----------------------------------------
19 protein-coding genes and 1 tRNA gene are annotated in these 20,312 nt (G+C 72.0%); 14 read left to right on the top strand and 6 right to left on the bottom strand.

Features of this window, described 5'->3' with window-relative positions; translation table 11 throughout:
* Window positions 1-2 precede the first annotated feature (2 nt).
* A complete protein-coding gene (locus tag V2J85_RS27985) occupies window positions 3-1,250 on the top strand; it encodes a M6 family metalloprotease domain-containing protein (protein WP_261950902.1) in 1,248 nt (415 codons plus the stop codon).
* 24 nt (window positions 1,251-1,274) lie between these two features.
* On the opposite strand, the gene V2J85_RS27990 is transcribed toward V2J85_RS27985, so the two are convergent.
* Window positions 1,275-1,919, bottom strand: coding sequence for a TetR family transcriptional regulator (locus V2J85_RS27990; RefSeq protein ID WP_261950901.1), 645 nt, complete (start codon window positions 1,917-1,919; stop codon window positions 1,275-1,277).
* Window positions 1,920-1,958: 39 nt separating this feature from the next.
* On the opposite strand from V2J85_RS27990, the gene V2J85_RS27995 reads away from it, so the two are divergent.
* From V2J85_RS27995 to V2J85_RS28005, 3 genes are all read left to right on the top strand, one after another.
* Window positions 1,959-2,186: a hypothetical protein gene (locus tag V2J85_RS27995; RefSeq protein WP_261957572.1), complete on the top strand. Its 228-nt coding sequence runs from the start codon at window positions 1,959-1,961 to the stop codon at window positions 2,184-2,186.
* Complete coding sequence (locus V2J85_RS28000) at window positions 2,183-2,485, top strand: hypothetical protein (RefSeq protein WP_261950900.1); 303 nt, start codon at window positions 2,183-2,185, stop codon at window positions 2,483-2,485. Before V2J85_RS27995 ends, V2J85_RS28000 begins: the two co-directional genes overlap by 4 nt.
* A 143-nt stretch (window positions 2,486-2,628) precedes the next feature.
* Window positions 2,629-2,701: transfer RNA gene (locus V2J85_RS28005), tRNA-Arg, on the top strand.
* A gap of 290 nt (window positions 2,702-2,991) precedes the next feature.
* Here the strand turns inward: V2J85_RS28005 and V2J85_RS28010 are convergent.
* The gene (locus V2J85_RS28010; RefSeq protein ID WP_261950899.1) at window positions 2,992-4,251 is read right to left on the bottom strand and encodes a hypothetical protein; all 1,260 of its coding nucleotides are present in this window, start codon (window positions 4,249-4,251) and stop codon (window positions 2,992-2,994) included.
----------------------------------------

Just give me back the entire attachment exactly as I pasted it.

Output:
19 protein-coding genes and 1 tRNA gene are annotated in these 20,312 nt (G+C 72.0%); 14 read left to right on the top strand and 6 right to left on the bottom strand.

Features of this window, described 5'->3' with window-relative positions; translation table 11 throughout:
* Window positions 1-2 precede the first annotated feature (2 nt).
* A complete protein-coding gene (locus tag V2J85_RS27985) occupies window positions 3-1,250 on the top strand; it encodes a M6 family metalloprotease domain-containing protein (protein WP_261950902.1) in 1,248 nt (415 codons plus the stop codon).
* 24 nt (window positions 1,251-1,274) lie between these two features.
* On the opposite strand, the gene V2J85_RS27990 is transcribed toward V2J85_RS27985, so the two are convergent.
* Window positions 1,275-1,919, bottom strand: coding sequence for a TetR family transcriptional regulator (locus V2J85_RS27990; RefSeq protein ID WP_261950901.1), 645 nt, complete (start codon window positions 1,917-1,919; stop codon window positions 1,275-1,277).
* Window positions 1,920-1,958: 39 nt separating this feature from the next.
* On the opposite strand from V2J85_RS27990, the gene V2J85_RS27995 reads away from it, so the two are divergent.
* From V2J85_RS27995 to V2J85_RS28005, 3 genes are all read left to right on the top strand, one after another.
* Window positions 1,959-2,186: a hypothetical protein gene (locus tag V2J85_RS27995; RefSeq protein WP_261957572.1), complete on the top strand. Its 228-nt coding sequence runs from the start codon at window positions 1,959-1,961 to the stop codon at window positions 2,184-2,186.
* Complete coding sequence (locus V2J85_RS28000) at window positions 2,183-2,485, top strand: hypothetical protein (RefSeq protein WP_261950900.1); 303 nt, start codon at window positions 2,183-2,185, stop codon at window positions 2,483-2,485. Before V2J85_RS27995 ends, V2J85_RS28000 begins: the two co-directional genes overlap by 4 nt.
* A 143-nt stretch (window positions 2,486-2,628) precedes the next feature.
* Window positions 2,629-2,701: transfer RNA gene (locus V2J85_RS28005), tRNA-Arg, on the top strand.
* A gap of 290 nt (window positions 2,702-2,991) precedes the next feature.
* Here the strand turns inward: V2J85_RS28005 and V2J85_RS28010 are convergent.
* The gene (locus V2J85_RS28010; RefSeq protein ID WP_261950899.1) at window positions 2,992-4,251 is read right to left on the bottom strand and encodes a hypothetical protein; all 1,260 of its coding nucleotides are present in this window, start codon (window positions 4,249-4,251) and stop codon (window positions 2,992-2,994) included.